Tuesday, December 14, 2010

Penis Envy

Good morning God,
I have never wanted equality with a man - why settle for less than you already have has been my motto. But now I find I have a peculiar case of Penis Envy It's a little late in developing I know, but previously I have never had a real problem with being a woman in a man's world. Whether in Information Technology or Lecturing, it was always easy to deal with sexism simply by being better at my job than the other 'guy'.

It took the Church to make a sort of feminist of me!
I confess that I have tended to play down feminist theology as a 'red herring' theology - one of those side-avenues that 'real theology' can dally around in whilst it muses over the real questions of who YOU really are and why You have any interest in us, and who on earth Christ was, and what in heaven's name has happened to the trinity as a result.. you know the sort of things I mean.
Feminism always seemed so stamp-the-foot angry, and, if I am honest - too one-sided for me. What's the point in making women into men? What's the point in being so aggressive that we lose who we are? I can't be a man hater - I love too many of them! From my experience training and working with male ministers, I just can't believe women are any more caring or creative, loving or flowingly liturgical(?) than any male minister fulfilling their calling to love Christ's flock.

Moreover, feminism has always seemed keen to categorise and define women as a group of people I didn't belong too. I am highly creative, but wouldn't know how to wear a scarf around my neck properly or apply a modern mascara. I enjoy a soak in the bath, but can't be bothered with make-overs or make-up (the very expression says it all for me!) I prefer mixed company where possible - but to be honest I don't care what the gender or sexuality of the person is - as long as they can laugh and converse,  preferably about theology, but I'll settle for anything cultural, political or scientific as a substitute!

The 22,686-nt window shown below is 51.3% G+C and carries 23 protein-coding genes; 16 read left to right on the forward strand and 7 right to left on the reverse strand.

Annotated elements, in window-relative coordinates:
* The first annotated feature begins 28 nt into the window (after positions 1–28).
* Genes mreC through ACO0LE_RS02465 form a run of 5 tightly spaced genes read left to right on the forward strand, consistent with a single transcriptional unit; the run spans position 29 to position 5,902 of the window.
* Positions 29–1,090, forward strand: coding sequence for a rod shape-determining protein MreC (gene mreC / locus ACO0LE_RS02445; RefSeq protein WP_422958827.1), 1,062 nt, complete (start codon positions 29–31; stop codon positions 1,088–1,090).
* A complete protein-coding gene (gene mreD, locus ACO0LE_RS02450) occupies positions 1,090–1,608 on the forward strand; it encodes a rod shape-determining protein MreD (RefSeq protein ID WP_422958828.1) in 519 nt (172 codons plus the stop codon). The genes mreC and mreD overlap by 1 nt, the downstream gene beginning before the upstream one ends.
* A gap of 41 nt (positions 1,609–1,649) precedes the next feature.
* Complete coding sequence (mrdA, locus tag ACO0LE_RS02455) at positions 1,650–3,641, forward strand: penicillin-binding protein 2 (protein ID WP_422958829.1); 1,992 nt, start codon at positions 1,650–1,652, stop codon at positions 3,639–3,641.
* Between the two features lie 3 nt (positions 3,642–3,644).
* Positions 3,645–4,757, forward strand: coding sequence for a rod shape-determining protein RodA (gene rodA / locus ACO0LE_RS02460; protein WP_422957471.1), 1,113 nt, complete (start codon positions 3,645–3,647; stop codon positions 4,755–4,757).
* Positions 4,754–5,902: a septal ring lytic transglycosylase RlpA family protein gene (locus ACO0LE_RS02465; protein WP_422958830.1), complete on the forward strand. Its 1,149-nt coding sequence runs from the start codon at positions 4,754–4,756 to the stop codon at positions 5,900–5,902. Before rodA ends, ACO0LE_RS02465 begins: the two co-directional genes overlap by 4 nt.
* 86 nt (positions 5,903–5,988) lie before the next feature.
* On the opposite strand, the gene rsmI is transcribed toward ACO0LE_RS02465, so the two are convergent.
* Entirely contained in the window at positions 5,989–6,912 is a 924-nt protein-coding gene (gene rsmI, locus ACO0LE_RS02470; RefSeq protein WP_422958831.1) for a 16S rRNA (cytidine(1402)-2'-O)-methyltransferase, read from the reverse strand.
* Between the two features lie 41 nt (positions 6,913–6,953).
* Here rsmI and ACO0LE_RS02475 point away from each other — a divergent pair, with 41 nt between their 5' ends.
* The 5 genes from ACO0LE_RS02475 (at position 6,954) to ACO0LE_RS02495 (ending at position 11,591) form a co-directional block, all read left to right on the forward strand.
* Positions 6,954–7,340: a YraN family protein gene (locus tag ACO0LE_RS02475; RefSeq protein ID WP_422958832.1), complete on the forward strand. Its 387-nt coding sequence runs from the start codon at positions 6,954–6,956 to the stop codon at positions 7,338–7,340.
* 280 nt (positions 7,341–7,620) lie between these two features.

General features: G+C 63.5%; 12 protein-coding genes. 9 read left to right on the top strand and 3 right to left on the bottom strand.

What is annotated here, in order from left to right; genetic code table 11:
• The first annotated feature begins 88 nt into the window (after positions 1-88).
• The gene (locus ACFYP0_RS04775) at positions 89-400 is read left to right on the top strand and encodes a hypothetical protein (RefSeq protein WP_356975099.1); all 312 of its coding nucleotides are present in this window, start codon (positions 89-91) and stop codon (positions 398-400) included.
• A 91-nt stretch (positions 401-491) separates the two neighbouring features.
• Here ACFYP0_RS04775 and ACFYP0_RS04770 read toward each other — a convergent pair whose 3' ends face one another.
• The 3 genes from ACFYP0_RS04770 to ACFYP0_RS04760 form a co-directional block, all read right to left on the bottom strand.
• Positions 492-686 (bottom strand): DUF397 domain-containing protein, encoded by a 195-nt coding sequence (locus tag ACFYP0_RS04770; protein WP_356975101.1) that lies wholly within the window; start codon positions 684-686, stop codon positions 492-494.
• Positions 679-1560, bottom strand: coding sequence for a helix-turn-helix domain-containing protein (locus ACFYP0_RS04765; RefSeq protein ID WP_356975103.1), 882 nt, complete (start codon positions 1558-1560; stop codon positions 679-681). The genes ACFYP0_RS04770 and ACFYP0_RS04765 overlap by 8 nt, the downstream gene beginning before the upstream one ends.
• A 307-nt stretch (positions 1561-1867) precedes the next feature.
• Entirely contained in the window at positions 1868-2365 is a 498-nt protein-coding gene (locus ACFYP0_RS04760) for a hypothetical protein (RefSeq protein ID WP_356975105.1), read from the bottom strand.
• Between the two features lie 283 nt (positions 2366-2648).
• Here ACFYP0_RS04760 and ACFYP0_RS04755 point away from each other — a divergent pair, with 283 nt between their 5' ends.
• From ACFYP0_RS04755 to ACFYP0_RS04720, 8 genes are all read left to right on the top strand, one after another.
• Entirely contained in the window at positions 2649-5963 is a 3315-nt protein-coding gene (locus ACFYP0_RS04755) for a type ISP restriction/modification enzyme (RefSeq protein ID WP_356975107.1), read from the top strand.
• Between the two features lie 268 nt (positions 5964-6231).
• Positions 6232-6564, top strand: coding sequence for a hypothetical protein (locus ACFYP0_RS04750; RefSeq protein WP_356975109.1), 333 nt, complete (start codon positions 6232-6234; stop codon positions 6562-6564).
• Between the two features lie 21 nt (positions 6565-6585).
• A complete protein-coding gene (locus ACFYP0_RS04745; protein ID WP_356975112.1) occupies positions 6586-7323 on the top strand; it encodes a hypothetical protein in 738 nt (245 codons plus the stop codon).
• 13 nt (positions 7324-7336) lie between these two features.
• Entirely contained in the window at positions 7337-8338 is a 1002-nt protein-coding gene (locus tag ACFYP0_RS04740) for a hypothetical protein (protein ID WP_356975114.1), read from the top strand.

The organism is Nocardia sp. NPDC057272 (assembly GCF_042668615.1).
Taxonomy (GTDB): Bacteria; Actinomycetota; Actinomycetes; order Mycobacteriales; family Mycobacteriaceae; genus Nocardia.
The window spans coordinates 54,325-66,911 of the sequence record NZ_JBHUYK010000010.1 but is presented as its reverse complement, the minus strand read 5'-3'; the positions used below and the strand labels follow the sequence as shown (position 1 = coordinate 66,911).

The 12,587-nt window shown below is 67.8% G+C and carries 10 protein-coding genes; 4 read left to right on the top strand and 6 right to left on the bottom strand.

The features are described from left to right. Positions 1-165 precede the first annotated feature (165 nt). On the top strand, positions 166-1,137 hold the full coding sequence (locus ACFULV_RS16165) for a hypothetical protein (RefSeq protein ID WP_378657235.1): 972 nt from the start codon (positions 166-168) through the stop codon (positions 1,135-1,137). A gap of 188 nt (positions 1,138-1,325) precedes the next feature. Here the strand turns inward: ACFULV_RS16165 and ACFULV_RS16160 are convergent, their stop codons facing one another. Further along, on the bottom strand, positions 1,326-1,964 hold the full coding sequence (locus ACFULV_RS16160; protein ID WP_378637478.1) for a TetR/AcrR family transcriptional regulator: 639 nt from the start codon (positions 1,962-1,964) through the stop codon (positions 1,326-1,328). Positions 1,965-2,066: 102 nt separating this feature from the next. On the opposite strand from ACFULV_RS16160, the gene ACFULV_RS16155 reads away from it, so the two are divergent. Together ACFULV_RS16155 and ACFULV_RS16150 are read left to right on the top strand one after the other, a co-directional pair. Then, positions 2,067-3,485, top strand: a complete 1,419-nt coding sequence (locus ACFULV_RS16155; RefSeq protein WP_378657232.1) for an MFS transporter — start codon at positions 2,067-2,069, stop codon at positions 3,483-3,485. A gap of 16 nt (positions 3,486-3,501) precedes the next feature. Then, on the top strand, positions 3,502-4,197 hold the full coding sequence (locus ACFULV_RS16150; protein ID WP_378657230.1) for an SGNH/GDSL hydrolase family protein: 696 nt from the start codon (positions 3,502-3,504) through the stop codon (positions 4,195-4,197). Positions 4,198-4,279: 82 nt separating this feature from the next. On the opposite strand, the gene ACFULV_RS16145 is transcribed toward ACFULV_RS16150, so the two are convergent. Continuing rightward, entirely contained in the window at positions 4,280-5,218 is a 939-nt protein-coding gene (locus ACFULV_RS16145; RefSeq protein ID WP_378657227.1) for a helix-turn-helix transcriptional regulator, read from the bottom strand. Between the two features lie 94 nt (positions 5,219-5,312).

I hate the very notion of Network or as it is now renamed 'Women in British Methodism' and the assumption built into it that just because I wear knickers I belong to a special group which the Church must pander to by allocating a place at Conference to a women who dares to claim she speaks in my name (as though I lack the ability to speak for myself!!!)

I am a woman not a wimp - I can speak for myself thank you - and I hate the very notion that such women's groups are based on -  that women are so waspish and wimpish that in order to succeed they have to have special consideration of their needs.

So that's my prejudices nailed to the mast - but what then of my anger and righteous indignation of the state of the Church? Of the disgusting male exclusivity built into every element - from the liturgy with its conditional offering, to the priesthood!

I could of course, take the attitude suggested by the David Hallam in a comment on my last post and simply thank God that I am a Methodist and a product of the Reformation..
Except, of course, as most women in Methodism know - the problem of exclusivity is as much a Methodist problem as a Catholic one.
Do the figures..
what percentage of an average congregation is male, what percentage is female.
Now.. what percentage of our Connxional Team is Male? What percentage of our District Chairs is Male? what percentage of our Circuit Superintendents is Male? And of our ministers.. our district officers, or our new  Pioneer Leaders?

The only place where the ratio of male to female  even begin to match the Congregation is in terms of local preachers... but even here I still hear complaints from women about women local preachers with their high pitched screachy voices!
I am incensed at how delighted everyone is that we have a female president and vice president - why so delighted? this should be NORMAL - we don't experience the same joy when we have the usual twosome - or when (increasingly more common) we have a male president and a female Vice president
Our very delight in the elections of Alison and Eunice show how much this is OUR problem as well as the catholic Church's problem.

What - did we think having women ministers was enough?
we have prided ourselves on the idea that no office in our Church is barred to women - but we have our own glass ceilings, they may not be in CPD - but the figures make it clear that they do exist in the hearts and heads of those who appoint and select our ministers, officers and pioneer leaders (albeit, I grant, perhaps subconsciously).